Reading this I can’t help but think how interesting it would be to take on the role of the omnipotent narrator in the Karrabing Film Collective’s film and ask the two men in the swamp if they are sure that risking irradiation is worth it when they could possibly not be incarcerated at all. I would also mention to the police that it is just beer that was stolen and maybe they should be calling medical personnel to assist the men in the irradiated swamp before they literally die or are irradiated. Beyond that, I was appalled to learn about the devastation of Martinique by Agent Orange and its use in Australia, especially the French Government’s facilitation of its use while it was banned in territorial France! Finally, I found Povinelli’s sense of resignation about the poisoning of the men through radiation off-putting - did she really mean to leave the impression that death is a good alternative to temporary incarceration?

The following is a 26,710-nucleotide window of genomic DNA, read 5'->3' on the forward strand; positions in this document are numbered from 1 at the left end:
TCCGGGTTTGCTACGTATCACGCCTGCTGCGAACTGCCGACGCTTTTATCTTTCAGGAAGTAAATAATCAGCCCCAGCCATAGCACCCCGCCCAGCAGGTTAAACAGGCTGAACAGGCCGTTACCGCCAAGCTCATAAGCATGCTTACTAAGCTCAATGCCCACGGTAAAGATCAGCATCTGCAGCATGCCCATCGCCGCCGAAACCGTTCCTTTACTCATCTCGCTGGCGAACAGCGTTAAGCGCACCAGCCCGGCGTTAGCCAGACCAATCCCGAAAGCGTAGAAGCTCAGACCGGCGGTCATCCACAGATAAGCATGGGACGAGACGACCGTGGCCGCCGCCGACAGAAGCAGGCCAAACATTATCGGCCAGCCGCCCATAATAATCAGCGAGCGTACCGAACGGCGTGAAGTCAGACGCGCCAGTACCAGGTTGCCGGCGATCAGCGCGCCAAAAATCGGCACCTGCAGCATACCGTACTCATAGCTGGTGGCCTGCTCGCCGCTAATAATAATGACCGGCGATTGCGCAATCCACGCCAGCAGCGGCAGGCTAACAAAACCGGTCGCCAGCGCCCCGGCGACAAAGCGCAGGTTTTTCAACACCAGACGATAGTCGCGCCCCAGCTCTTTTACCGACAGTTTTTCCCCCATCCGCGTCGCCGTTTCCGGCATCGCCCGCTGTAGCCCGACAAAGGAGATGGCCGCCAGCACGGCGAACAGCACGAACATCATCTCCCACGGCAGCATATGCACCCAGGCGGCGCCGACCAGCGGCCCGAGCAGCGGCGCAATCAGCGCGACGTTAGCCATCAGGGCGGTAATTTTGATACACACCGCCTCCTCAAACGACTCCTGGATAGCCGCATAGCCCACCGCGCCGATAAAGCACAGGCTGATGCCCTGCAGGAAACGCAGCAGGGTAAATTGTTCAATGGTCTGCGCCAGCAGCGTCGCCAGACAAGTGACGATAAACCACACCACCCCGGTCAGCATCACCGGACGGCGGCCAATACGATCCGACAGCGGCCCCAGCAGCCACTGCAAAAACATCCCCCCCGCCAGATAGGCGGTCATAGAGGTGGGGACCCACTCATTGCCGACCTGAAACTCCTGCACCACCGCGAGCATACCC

Two great essays. I’m interested in this idea of improvisation as anti-capitalist, even if its terminal prognosis is intimately tied to our own. From what I understand here, improvisation is not transgression in the service of capital expansion, but is or can be anti-capitalist when it becomes a kind of accelerationist aesthetic. This is something that materializes in the exchange between Kelvin and Reggie. I agree with Muecke that we need to think about what kinds of disruptive aesthetics engage the attention of the global affluent, but this is also a question of attunement and amplification. Something like LulzSec and some branches of Anonymous come to mind here, as hacking is both improvisational and threatening to digital apparatuses of security.


Thanks to Jason Adams from the New Centre, for suggesting me to join this conversation on this supercommunity.
This is a very interesting context to share our thoughts and ideas. The topics and post, seem to reflect on really exciting and relevant issues to be discussed now.